Google Scholar 

  63. Roff DA (2002) Life history evolution. Sinauer Associates, Oxford

    Google Scholar 

  64. Rolandi C, Lighton JRB, de la Vega GJ, Schilman PE, Mensch J (2018) Genetic variation for tolerance to high temperatures in a population of Drosophila melanogaster. Ecol Evol 8:10374–10383

    PubMed  PubMed Central  Google Scholar 

  65. Rowinski PK, Rogell B (2017) Environmental stress correlates with increases in both genetic and residual variances: a meta-analysis of animal studies. Evolution 71:1339–1351

    CAS  PubMed  Google Scholar 

  66. Saastamoinen M (2008) Heritability of dispersal rate and other life history traits in the Glanville fritillary butterfly. Heredity 100:39–46

    CAS  PubMed  Google Scholar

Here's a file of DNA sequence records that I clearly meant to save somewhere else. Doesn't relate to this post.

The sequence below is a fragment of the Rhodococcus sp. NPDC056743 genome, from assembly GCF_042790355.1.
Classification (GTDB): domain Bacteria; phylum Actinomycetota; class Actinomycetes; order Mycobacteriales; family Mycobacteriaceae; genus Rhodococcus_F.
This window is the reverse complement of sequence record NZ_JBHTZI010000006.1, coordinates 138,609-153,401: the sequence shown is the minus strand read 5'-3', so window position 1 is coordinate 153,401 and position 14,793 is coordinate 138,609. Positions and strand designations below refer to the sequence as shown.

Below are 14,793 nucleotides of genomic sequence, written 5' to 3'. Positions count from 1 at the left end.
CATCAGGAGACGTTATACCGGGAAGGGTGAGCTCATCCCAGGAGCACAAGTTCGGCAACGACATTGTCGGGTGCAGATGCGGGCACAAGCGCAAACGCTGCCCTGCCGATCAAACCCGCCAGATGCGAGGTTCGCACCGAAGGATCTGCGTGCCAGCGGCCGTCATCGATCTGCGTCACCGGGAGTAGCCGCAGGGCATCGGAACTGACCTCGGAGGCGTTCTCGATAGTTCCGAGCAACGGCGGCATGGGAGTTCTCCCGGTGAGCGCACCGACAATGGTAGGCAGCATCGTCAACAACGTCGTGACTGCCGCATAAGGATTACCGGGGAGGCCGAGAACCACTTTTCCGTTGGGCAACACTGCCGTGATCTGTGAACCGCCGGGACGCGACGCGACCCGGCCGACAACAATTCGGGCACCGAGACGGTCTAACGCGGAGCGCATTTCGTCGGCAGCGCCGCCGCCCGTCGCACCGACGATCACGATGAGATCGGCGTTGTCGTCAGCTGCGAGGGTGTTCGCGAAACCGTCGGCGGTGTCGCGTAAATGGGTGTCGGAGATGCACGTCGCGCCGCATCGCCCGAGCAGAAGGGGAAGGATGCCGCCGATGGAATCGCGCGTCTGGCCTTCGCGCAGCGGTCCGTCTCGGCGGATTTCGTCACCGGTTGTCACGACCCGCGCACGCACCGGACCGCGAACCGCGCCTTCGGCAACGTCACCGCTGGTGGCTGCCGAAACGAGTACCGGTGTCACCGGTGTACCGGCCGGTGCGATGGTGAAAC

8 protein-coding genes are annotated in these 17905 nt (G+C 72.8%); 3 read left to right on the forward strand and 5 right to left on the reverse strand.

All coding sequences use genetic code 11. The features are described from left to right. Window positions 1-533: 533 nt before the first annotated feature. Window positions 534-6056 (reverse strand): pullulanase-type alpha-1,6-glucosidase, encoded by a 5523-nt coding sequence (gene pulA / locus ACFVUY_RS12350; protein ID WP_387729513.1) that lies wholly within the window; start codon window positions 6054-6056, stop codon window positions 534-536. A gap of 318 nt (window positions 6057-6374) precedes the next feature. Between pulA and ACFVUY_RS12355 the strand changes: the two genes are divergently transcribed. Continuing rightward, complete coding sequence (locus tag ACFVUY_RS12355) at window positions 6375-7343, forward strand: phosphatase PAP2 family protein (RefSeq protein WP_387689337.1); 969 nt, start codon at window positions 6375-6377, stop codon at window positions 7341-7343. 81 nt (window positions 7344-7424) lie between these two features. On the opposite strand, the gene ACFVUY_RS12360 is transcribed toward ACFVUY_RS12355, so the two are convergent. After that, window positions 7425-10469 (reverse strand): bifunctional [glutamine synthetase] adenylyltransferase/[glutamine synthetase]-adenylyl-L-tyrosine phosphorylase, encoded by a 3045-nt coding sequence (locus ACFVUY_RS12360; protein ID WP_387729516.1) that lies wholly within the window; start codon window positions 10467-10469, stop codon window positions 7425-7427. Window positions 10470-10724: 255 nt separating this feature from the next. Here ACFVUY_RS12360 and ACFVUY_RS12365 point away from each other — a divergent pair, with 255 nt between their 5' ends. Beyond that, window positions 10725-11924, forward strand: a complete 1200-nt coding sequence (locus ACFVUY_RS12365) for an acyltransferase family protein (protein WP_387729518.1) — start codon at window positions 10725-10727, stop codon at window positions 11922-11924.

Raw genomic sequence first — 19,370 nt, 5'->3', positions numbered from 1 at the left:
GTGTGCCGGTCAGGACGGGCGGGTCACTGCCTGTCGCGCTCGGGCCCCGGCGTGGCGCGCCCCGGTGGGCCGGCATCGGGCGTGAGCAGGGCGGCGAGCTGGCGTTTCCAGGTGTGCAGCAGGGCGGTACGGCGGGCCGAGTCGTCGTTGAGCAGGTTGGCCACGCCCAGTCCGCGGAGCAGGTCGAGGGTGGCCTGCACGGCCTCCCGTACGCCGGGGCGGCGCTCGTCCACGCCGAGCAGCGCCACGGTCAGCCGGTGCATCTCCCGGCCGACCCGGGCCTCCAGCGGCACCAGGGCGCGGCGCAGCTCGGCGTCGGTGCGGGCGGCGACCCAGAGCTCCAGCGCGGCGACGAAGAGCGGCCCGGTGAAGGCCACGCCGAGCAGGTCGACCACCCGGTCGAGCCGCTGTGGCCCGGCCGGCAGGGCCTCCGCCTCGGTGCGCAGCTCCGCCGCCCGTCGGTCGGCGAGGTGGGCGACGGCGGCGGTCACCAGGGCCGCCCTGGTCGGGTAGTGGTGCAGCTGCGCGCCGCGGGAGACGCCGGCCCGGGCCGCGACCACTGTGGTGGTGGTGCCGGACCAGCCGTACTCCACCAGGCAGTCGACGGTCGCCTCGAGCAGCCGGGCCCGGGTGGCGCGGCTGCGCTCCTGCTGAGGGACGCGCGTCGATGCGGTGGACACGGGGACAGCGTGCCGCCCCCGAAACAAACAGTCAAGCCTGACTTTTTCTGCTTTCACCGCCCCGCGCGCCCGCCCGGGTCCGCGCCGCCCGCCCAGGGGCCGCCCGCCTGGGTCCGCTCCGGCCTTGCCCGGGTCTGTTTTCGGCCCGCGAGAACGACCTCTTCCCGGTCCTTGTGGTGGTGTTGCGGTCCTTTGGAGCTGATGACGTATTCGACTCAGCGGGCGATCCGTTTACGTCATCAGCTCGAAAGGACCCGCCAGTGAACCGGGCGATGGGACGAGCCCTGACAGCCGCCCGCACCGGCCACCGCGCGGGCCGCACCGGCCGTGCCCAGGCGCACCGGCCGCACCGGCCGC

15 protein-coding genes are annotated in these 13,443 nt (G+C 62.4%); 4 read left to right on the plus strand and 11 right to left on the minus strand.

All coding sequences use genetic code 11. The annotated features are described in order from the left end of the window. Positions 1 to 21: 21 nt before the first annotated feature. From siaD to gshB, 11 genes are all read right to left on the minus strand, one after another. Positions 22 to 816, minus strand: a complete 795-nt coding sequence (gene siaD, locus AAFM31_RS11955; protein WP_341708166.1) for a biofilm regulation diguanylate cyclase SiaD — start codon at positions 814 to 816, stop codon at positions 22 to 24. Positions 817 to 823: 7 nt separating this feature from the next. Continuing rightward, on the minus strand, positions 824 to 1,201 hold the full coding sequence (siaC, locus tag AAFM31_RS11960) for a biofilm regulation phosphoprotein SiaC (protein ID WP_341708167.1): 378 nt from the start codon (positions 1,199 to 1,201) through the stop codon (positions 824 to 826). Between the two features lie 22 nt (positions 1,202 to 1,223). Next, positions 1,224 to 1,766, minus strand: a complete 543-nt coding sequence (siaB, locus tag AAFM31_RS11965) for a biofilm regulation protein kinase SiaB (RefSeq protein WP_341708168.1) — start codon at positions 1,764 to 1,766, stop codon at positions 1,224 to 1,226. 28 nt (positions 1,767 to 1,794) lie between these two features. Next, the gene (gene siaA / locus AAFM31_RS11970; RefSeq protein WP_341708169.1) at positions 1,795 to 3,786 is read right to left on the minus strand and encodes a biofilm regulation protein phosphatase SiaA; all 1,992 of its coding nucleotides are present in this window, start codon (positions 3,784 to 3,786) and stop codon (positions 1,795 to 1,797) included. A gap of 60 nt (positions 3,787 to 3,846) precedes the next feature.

67. Sala OE, Chapin FS, Armesto JJ, Berlow E, Bloomfield J, Dirzo R et al. (2000) Biodiversity—global biodiversity scenarios for the year 2100. Science 287:1770–1774

    CAS  Google Scholar 

  68. Santos M, Castañeda LE, Rezende EL (2011) Making sense of heat tolerance estimates in ectotherms: lessons from Drosophila. Funct Ecol 25:1169–1180

    Google Scholar 

  69. Sgro CM, Terblanche JS, Hoffmann AA (2016) What can plasticity contribute to insect responses to climate change? Annu Rev Entomol 61:433–451

    CAS  PubMed  Google Scholar 

  70. Sims DA, Gamon JA (2002) Relationships between leaf pigment content and spectral reflectance across a wide range of species, leaf structures and developmental stages. Remote Sensing Environ 81:337–354

    Google Scholar 

  71. Sørensen JG, Kristensen TN, Loeschcke V (2003) The evolutionary and ecological role of heat shock proteins. Ecol Lett 6:1025–1037

    Google Scholar